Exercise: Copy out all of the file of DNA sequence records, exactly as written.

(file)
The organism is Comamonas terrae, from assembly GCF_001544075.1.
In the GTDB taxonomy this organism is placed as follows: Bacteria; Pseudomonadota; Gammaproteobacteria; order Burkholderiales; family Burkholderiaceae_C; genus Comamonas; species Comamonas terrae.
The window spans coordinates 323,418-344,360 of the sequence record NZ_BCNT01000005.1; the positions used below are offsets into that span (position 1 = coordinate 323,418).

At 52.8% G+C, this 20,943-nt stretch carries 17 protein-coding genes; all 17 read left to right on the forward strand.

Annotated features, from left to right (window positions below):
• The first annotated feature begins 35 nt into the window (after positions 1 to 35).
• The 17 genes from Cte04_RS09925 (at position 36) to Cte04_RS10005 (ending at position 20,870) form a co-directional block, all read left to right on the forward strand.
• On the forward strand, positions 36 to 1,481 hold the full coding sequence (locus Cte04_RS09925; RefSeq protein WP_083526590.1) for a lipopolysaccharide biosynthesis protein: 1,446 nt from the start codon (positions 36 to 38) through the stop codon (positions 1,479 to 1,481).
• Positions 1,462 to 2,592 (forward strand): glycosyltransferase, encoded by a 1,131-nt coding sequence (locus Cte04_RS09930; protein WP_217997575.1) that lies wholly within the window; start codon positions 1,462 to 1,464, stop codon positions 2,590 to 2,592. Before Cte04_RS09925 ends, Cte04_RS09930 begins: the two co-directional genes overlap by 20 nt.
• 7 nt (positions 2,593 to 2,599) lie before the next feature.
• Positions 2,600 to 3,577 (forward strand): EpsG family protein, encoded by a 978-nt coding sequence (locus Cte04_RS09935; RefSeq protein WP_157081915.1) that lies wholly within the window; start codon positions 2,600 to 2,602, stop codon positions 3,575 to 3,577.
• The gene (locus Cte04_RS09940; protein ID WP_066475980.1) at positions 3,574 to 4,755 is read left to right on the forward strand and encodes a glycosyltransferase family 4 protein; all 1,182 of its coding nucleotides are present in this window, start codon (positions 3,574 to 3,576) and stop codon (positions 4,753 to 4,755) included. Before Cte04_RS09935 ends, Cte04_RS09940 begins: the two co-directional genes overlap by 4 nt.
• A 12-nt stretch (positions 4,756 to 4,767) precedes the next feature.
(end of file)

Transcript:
The organism is Comamonas terrae, from assembly GCF_001544075.1.
In the GTDB taxonomy this organism is placed as follows: Bacteria; Pseudomonadota; Gammaproteobacteria; order Burkholderiales; family Burkholderiaceae_C; genus Comamonas; species Comamonas terrae.
The window spans coordinates 323,418-344,360 of the sequence record NZ_BCNT01000005.1; the positions used below are offsets into that span (position 1 = coordinate 323,418).

At 52.8% G+C, this 20,943-nt stretch carries 17 protein-coding genes; all 17 read left to right on the forward strand.

Annotated features, from left to right (window positions below):
• The first annotated feature begins 35 nt into the window (after positions 1 to 35).
• The 17 genes from Cte04_RS09925 (at position 36) to Cte04_RS10005 (ending at position 20,870) form a co-directional block, all read left to right on the forward strand.
• On the forward strand, positions 36 to 1,481 hold the full coding sequence (locus Cte04_RS09925; RefSeq protein WP_083526590.1) for a lipopolysaccharide biosynthesis protein: 1,446 nt from the start codon (positions 36 to 38) through the stop codon (positions 1,479 to 1,481).
• Positions 1,462 to 2,592 (forward strand): glycosyltransferase, encoded by a 1,131-nt coding sequence (locus Cte04_RS09930; protein WP_217997575.1) that lies wholly within the window; start codon positions 1,462 to 1,464, stop codon positions 2,590 to 2,592. Before Cte04_RS09925 ends, Cte04_RS09930 begins: the two co-directional genes overlap by 20 nt.
• 7 nt (positions 2,593 to 2,599) lie before the next feature.
• Positions 2,600 to 3,577 (forward strand): EpsG family protein, encoded by a 978-nt coding sequence (locus Cte04_RS09935; RefSeq protein WP_157081915.1) that lies wholly within the window; start codon positions 2,600 to 2,602, stop codon positions 3,575 to 3,577.
• The gene (locus Cte04_RS09940; protein ID WP_066475980.1) at positions 3,574 to 4,755 is read left to right on the forward strand and encodes a glycosyltransferase family 4 protein; all 1,182 of its coding nucleotides are present in this window, start codon (positions 3,574 to 3,576) and stop codon (positions 4,753 to 4,755) included. Before Cte04_RS09935 ends, Cte04_RS09940 begins: the two co-directional genes overlap by 4 nt.
• A 12-nt stretch (positions 4,756 to 4,767) precedes the next feature.